In 2020, Boris Johnson’s Build-Back-Greener pledge to the U.K. announced:
“As Saudi Arabia is to oil, the UK is to wind – a place of almost limitless resource, but in the case of wind without the carbon emissions and without the damage to the environment.”
Sounds almost too good to be true, doesn’t it?
Let’s start from the beginning. Since the early 1990’s, wind turbine electricity production has been on the rise. In the run up to the turn of the century, gradually more serious attention was paid to the method of power generation. With more government funding schemes appearing, wind power was starting to look like the answer.
In 2001, the development of offshore wind farms saw the birth of a massive project which would come to be known as ‘Round 1’ wind farms. This refers to 12 offshore farms which were developed over a decade from 2003 to 2013.
Of course, pressure to take action in tackling the climate change crisis has been building rapidly for decades now. When PM Boris Johnson announced a plan to power all U.K. homes through wind farms by 2030, we saw the effects of this pressure come to life.
In his announcement, Johnson suggested that the COVID-19 crisis may have provided a “catalyst for green growth”. He asserted that this was a phase in an overarching investment in a greener future, meaning that the U.K. would “become the world leader in low-cost clean power generation – cheaper than coal and gas”.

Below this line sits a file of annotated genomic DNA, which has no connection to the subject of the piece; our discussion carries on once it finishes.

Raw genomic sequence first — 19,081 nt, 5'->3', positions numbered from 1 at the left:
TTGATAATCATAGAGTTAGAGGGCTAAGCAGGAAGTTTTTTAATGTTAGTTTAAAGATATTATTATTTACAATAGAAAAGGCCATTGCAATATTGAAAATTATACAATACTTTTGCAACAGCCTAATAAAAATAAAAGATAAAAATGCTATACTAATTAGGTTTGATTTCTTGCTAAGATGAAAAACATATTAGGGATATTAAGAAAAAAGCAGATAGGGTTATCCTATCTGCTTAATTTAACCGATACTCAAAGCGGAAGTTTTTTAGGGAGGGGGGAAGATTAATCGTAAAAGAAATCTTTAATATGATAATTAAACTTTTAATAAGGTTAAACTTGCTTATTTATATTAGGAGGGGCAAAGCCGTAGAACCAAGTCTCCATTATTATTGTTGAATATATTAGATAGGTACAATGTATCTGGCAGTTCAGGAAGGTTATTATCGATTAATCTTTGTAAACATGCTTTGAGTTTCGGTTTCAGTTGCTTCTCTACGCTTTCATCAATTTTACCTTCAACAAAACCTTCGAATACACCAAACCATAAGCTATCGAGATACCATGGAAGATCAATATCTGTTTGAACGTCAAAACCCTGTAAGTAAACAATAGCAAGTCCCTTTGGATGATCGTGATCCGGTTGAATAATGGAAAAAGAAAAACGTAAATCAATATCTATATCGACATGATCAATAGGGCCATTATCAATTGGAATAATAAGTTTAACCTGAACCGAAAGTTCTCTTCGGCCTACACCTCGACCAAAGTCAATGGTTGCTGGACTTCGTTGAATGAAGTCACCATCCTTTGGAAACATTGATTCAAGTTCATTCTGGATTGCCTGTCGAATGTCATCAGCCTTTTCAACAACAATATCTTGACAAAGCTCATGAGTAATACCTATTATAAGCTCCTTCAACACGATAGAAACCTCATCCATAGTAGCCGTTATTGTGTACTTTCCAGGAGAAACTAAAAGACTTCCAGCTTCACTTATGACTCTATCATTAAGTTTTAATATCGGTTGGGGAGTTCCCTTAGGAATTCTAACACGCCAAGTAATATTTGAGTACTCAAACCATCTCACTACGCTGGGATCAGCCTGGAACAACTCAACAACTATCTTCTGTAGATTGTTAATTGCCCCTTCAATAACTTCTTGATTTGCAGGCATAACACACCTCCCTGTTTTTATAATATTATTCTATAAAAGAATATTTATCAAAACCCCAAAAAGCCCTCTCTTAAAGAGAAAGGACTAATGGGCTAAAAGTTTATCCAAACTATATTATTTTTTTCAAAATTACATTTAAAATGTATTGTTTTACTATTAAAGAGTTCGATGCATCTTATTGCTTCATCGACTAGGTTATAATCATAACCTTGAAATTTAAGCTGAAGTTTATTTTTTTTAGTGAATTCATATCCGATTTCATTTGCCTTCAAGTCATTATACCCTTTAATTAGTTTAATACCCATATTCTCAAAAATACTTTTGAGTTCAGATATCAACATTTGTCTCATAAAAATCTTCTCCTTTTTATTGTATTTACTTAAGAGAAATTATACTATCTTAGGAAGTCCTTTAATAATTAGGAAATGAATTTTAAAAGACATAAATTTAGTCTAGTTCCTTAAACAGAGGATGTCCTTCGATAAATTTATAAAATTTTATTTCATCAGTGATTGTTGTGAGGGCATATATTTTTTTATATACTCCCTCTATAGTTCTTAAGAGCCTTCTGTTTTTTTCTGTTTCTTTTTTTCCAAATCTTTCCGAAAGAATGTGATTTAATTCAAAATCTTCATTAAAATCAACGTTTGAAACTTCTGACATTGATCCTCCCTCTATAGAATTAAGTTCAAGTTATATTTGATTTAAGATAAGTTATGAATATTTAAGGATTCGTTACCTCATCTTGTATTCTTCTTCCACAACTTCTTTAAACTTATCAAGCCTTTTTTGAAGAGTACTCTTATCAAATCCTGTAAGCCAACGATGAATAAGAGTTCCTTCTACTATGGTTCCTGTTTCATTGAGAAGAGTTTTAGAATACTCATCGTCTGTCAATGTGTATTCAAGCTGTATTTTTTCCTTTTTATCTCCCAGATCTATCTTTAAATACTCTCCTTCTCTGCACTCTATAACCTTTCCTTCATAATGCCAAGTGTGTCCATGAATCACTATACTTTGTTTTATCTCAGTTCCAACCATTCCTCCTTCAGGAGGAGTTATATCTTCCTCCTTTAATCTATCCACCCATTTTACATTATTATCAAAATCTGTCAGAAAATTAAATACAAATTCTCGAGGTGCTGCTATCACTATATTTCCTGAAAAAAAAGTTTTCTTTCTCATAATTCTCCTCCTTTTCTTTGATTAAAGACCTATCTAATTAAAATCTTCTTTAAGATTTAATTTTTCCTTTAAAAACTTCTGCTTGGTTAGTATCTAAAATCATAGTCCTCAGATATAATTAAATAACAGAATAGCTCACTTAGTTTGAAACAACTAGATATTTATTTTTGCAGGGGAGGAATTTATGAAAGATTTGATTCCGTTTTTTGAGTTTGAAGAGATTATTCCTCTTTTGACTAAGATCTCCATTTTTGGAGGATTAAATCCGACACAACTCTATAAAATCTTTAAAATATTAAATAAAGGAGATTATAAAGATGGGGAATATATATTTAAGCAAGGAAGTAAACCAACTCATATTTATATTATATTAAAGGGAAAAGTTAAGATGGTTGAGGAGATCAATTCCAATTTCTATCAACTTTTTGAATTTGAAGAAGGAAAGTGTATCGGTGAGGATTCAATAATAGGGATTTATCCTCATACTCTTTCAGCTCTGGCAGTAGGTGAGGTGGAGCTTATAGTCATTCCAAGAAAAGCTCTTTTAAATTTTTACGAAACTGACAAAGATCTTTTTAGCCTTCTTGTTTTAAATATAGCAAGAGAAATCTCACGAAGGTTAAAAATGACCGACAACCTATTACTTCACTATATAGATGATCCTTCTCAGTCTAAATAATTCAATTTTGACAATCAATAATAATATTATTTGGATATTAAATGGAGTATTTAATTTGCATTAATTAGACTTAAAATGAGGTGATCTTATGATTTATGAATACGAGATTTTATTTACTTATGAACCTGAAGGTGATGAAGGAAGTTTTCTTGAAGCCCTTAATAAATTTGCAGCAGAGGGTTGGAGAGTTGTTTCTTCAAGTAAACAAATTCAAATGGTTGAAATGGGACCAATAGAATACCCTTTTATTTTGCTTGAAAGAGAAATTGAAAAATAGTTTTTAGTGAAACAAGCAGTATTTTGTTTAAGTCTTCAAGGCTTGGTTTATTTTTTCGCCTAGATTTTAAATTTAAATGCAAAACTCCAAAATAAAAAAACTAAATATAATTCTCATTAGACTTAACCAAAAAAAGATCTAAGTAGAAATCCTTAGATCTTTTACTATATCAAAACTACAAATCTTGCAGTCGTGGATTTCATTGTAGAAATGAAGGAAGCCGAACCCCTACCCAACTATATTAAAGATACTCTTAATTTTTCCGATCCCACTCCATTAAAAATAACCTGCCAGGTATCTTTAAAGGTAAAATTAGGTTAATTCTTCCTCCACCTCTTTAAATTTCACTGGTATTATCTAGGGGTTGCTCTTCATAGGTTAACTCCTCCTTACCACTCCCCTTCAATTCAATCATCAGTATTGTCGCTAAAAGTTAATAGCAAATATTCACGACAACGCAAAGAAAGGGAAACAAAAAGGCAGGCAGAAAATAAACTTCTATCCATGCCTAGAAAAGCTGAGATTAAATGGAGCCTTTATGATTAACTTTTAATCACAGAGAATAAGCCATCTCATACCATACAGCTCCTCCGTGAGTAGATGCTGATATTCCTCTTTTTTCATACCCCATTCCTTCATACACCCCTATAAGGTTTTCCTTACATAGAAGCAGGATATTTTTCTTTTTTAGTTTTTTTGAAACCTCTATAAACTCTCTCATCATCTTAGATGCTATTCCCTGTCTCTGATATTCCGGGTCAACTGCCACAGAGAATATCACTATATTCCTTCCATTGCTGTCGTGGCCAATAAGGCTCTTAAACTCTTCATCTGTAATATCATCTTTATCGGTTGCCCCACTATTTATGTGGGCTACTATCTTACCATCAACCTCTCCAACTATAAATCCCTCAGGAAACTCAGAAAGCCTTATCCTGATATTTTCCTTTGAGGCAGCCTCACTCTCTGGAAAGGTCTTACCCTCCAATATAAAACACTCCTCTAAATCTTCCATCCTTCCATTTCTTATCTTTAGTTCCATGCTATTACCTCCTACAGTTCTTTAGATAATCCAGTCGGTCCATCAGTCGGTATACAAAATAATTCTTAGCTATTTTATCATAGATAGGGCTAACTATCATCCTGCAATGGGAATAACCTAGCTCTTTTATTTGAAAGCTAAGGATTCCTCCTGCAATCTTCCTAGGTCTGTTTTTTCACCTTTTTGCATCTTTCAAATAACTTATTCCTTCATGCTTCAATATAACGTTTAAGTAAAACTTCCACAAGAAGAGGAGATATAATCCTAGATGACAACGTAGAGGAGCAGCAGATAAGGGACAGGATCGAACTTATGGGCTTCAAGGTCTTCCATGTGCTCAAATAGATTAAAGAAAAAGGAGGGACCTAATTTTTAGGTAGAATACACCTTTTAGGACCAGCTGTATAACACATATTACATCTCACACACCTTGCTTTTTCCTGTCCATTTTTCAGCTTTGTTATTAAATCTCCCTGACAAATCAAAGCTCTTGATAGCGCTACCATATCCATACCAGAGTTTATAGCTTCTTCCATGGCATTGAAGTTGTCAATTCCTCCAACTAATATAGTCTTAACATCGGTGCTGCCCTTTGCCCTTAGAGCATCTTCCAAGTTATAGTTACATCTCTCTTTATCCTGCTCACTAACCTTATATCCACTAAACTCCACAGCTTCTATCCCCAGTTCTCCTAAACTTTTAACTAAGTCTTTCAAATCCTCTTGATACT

What does this have to do with Olmec?
Prior to 2020, the major drawback of wind farms had been that we had no way to store the energy we produced. In other words, because of the inconsistent nature of wind, energy can be produced when it is not needed and immediately lost.
THIS is where Graphite comes in.
In the recent effort to expand the range of wind farm energy, the government has lifted previous restrictions on the industry. This has opened possibilities for the use of huge battery cells to store energy when it isn’t needed immediately.
Other designs have come to the forefront of green energy research. Revolutionary fuel cells called Proton Conducting Fuel Cells (PCFC) are being developed to both make fuel and convert it back into electricity, using just one set of catalysts. These cells are in the research phase, but if successful could radically affect the way we generate and supply electricity to the country.
Perhaps this development in technologies has fueled a newfound confidence shown in the government’s promise. Whatever the cause, here’s hoping that the Build-Back-Greener scheme lives up to its name.